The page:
By Emmanuel Muwamba – The Media Council of Malawi has raised a red flag over the amendment of the Penal Code on Friday saying the provision gives arbitrary exercise of power to the minister who invariably is a political appointee and a politician.
In a statement released on Friday, MCM says the provision also gives the minister powers of judgement of what constitutes public interest. The statement is signed Rev. Patrick Semphere and George Dambula, the MCM national governing council chairperson and executive director respectively.
The proposed amendment to section 46 reads; “If the minister has reasonable grounds to believe that the publication or importation of any publication would be contrary to the public interest, he may, by order published in the Gazette, prohibit the publication or importation of such publication.”
But Minister of Information Symon Vuwa Kaunda in an interview on Sunday said government is not reinventing the wheel. “We are not inventing anything new. In fact, the Minister of Justice clarified the position in Parliament on Friday,” said Kaunda.
In the statement, MCM says it is of the view that government should have exhausted alternative means of resolving problems with print media instead of resorting to proposing this law.
“Through the Media Council, practitioners in the country are making serious efforts to enforce a code of conduct and promote quality media services in order to minimise unprofessional conduct in the media. Government, through Parliament, needs to support and give these efforts a chance before resorting to state intervention.
“The Council believes the provision permits arbitrary exercise of power on the part of the minister who invariably is a political appointee and a politician. The provision also gives the minister powers of judgement of what constitutes public interest. Furthermore, the bill might be irrelevant as it duplicates the role of the Censorship Board, a comparatively independent body whose statute was reviewed and updated by the Law Commission,” reads the statement.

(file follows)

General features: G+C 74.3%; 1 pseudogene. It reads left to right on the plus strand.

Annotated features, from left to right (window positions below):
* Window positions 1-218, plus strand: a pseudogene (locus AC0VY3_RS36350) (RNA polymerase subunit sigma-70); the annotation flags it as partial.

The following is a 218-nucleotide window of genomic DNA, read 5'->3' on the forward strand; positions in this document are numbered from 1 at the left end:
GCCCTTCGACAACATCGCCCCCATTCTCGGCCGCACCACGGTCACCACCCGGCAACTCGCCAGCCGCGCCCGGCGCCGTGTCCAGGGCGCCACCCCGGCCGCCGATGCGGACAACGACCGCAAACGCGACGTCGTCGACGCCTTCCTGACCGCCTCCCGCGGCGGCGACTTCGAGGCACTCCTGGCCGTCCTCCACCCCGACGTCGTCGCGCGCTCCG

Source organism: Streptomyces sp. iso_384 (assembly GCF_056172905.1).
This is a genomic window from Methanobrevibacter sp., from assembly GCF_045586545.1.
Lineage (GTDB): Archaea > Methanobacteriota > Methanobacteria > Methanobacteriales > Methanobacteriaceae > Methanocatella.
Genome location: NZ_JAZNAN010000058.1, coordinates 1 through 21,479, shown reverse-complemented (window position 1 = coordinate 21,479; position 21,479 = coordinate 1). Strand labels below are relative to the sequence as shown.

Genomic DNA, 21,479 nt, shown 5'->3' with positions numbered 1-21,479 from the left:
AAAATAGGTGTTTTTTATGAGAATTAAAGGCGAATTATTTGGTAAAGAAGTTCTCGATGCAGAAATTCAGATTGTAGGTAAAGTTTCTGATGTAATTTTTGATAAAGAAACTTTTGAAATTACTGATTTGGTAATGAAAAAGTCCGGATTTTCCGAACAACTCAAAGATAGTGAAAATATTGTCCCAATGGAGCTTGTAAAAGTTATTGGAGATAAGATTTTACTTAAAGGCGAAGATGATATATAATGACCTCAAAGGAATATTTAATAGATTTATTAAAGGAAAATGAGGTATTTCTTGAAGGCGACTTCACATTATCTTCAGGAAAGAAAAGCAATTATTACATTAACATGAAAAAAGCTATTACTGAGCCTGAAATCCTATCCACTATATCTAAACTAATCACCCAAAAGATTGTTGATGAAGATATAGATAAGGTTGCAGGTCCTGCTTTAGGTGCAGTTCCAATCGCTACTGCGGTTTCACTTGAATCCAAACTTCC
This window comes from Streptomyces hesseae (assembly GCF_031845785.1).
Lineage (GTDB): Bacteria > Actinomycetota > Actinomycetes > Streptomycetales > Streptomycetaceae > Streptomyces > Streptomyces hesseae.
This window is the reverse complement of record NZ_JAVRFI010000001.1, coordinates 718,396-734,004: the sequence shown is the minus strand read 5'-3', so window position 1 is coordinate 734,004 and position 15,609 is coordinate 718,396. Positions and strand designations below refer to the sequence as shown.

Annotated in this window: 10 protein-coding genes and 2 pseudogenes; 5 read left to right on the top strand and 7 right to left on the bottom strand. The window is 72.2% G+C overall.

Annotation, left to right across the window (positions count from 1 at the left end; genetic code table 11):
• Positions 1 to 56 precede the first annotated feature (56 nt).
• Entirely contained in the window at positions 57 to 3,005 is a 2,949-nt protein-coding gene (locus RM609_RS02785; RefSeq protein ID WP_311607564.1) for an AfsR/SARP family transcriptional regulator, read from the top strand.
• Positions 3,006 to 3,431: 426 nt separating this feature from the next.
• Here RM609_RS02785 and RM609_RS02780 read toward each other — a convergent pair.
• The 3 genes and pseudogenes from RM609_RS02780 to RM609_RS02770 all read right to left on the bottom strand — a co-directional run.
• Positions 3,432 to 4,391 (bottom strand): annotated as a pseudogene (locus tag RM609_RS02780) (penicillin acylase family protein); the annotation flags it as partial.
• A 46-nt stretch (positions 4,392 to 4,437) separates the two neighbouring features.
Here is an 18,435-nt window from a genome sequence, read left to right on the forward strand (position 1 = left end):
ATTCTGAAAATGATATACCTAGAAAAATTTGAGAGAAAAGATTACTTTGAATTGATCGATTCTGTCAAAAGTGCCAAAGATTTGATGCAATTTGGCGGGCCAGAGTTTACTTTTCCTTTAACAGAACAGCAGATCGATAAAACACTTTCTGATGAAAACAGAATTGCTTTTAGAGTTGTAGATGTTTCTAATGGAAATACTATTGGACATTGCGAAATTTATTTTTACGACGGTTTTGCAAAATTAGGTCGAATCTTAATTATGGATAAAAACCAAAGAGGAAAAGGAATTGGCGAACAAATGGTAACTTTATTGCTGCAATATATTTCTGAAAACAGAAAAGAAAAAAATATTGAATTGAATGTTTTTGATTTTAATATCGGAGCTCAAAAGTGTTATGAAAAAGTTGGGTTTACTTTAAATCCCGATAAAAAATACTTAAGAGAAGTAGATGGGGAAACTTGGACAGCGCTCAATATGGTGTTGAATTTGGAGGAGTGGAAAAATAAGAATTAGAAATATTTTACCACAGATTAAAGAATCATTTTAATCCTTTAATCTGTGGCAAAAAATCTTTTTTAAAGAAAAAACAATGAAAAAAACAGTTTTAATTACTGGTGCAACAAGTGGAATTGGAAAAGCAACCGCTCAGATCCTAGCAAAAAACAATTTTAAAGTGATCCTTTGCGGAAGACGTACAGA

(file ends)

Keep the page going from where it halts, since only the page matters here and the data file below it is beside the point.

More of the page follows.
The Ministry of Justice Solicitor General who is secretary for Justice Anthony Kamanga, SC, in a statement on same day (Friday) said the Ministry supports freedom of the press, but stands for a responsible press.
He said the amendment of section 46 as contained in the Penal Code (Amendment) Bill, 2009 applies the test of reasonableness to the Minister’s decision, as recommended by the Law Commission.
“Unlike under the current section 46, the amendment requires that the Minister provides reasonable grounds for any decision to prohibit the publication or importation of any publication. Furthermore, the exercise of ministerial power under the proposed new section 46 of the Penal Code is subject to judicial review by the Courts in Malawi,” said Kamanga in the statement.
He clarified that the Law Commission on the Review of the Penal Code in its report dated 28th June, 2000, reviewed section 46 of the Penal Code and noted that the section left too much discretion to the executive branch of Government in controlling importation and production of publications.
The Commission, accordingly, recommended that in order to protect fundamental freedoms in the Constitution, such as freedom of expression and freedom of opinion, the power of the Minister should be subjected to the test of reasonableness, and further that section 46 of the Penal Code should be replaced with a new section which should read as follows-
If the Minister has reasonable grounds to believe that the publication or importation of any publication would be contrary to the public interest, he may by order published in the Gazette, prohibit the publication nor importation of such publication.”
“It should be noted, therefore, that the proposed amendment of section 46 of the Penal Code is based on a recommendation of the Commission; is an improvement of the current section 46 of the Penal Code which places absolute powers in the Minister; and takes into consideration fundamental freedoms as enshrined in the Constitution